For decades, judicial decisions from the Supreme Court have demonstrated the fragile balance within the U.S. Constitution’s First Amendment addressing the establishment of religion.
And yet, for author and political scientist Vincent Phillip Muñoz, the Supreme Court, whether it held a liberal or conservative leaning, has continually issued rulings contrary to the intended wishes of the Founding Fathers.
The Hauenstein Center for Presidential Studies welcomed Muñoz to headline its Constitution Day program on September 19 at the DeVos Center on the Pew Grand Rapids Campus.
Muñoz’s appearance continued the Hauenstein Center’s fall series focused on empowered citizenship. Throughout the fall semester, the Hauenstein Center will host authors, lecturers and scholars who will explore the responsibilities facing citizens on national and global scales.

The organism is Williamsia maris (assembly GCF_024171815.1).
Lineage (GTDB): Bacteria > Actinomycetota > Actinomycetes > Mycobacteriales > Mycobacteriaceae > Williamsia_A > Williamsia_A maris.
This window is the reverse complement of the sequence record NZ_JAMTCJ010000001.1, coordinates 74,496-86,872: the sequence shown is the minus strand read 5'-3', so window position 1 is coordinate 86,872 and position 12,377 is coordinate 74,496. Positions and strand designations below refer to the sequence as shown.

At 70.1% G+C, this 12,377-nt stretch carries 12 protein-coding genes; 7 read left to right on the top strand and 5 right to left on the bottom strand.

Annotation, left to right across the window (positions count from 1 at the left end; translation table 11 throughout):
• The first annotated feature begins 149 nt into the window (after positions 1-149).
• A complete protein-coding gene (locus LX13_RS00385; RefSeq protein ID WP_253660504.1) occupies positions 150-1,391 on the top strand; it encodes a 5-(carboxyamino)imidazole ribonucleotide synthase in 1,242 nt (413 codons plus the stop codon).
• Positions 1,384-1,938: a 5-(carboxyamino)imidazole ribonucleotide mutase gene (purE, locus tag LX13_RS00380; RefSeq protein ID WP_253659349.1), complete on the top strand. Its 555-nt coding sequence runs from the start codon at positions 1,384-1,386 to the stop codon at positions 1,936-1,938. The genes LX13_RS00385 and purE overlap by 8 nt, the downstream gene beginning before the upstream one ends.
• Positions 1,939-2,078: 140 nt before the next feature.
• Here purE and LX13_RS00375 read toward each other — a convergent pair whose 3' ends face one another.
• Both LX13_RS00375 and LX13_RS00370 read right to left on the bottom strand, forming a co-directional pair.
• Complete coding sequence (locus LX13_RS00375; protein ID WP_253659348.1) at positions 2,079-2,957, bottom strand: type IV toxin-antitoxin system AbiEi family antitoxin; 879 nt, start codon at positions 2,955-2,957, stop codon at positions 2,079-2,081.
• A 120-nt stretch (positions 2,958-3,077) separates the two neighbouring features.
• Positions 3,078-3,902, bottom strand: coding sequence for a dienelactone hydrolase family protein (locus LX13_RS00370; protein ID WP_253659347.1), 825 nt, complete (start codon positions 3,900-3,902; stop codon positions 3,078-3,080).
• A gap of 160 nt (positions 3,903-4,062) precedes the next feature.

Muñoz, the Tocqueville Professor of Political Science and Concurrent Professor of Law at the University of Notre Dame, discussed the intent of the Founding Fathers when it came to the First Amendment and the Establishment Clause.
“The founders have much to teach us, but the lessons they offer do not neatly fit into our current political categories,” Muñoz began. “Freedom from religion and freedom for religion are both aspects of the founders’ understanding of religious freedom.
“But, the freedom our founders secured for us was more limited and democratic than either contemporary progressives or conservatives will admit,” he said.